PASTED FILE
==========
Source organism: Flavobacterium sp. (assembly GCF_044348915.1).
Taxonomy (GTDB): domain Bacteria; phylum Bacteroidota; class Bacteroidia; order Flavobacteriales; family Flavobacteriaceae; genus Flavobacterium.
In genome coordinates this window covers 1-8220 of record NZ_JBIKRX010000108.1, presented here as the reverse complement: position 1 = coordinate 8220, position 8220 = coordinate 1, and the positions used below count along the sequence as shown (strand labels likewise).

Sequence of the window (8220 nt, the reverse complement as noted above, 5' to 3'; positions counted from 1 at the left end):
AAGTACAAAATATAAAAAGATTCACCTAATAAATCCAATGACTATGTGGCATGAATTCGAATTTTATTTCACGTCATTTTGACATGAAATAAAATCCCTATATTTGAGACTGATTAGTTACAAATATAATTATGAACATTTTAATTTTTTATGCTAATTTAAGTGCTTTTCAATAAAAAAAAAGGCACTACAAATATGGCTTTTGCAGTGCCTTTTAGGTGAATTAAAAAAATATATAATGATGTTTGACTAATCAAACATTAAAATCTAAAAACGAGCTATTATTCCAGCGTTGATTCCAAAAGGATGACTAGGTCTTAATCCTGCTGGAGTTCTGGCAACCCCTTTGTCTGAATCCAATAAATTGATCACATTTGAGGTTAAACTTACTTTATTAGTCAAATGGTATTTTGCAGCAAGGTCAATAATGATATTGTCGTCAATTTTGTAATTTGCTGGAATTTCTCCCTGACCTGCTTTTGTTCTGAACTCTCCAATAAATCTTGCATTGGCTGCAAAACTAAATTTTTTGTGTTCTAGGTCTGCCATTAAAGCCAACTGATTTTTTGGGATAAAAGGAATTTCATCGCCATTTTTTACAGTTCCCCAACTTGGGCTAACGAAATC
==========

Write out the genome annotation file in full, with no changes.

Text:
Source organism: Flavobacterium sp. (assembly GCF_044348915.1).
Taxonomy (GTDB): domain Bacteria; phylum Bacteroidota; class Bacteroidia; order Flavobacteriales; family Flavobacteriaceae; genus Flavobacterium.
In genome coordinates this window covers 1-8220 of record NZ_JBIKRX010000108.1, presented here as the reverse complement: position 1 = coordinate 8220, position 8220 = coordinate 1, and the positions used below count along the sequence as shown (strand labels likewise).

Sequence of the window (8220 nt, the reverse complement as noted above, 5' to 3'; positions counted from 1 at the left end):
AAGTACAAAATATAAAAAGATTCACCTAATAAATCCAATGACTATGTGGCATGAATTCGAATTTTATTTCACGTCATTTTGACATGAAATAAAATCCCTATATTTGAGACTGATTAGTTACAAATATAATTATGAACATTTTAATTTTTTATGCTAATTTAAGTGCTTTTCAATAAAAAAAAAGGCACTACAAATATGGCTTTTGCAGTGCCTTTTAGGTGAATTAAAAAAATATATAATGATGTTTGACTAATCAAACATTAAAATCTAAAAACGAGCTATTATTCCAGCGTTGATTCCAAAAGGATGACTAGGTCTTAATCCTGCTGGAGTTCTGGCAACCCCTTTGTCTGAATCCAATAAATTGATCACATTTGAGGTTAAACTTACTTTATTAGTCAAATGGTATTTTGCAGCAAGGTCAATAATGATATTGTCGTCAATTTTGTAATTTGCTGGAATTTCTCCCTGACCTGCTTTTGTTCTGAACTCTCCAATAAATCTTGCATTGGCTGCAAAACTAAATTTTTTGTGTTCTAGGTCTGCCATTAAAGCCAACTGATTTTTTGGGATAAAAGGAATTTCATCGCCATTTTTTACAGTTCCCCAACTTGGGCTAACGAAATC